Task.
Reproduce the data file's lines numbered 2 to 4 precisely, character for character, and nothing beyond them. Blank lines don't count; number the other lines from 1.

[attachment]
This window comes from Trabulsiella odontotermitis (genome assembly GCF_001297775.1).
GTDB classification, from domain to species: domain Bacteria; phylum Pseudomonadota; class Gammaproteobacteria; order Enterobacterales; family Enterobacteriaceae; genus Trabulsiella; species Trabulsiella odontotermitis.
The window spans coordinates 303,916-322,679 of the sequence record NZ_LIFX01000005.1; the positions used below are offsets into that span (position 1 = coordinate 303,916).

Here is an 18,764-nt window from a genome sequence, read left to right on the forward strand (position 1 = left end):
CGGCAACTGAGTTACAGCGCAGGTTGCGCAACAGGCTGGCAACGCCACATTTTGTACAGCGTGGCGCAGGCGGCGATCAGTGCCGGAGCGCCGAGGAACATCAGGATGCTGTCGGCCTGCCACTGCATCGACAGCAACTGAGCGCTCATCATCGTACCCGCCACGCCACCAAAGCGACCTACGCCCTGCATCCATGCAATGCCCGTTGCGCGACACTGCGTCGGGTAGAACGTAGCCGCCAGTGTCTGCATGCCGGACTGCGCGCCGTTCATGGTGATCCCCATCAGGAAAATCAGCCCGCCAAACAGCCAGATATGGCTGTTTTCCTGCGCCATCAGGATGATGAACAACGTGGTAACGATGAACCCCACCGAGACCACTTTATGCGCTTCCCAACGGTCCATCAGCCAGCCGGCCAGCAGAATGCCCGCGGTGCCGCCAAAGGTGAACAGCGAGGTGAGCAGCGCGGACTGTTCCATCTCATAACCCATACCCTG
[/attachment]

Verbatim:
GTDB classification, from domain to species: domain Bacteria; phylum Pseudomonadota; class Gammaproteobacteria; order Enterobacterales; family Enterobacteriaceae; genus Trabulsiella; species Trabulsiella odontotermitis.
The window spans coordinates 303,916-322,679 of the sequence record NZ_LIFX01000005.1; the positions used below are offsets into that span (position 1 = coordinate 303,916).

Here is an 18,764-nt window from a genome sequence, read left to right on the forward strand (position 1 = left end):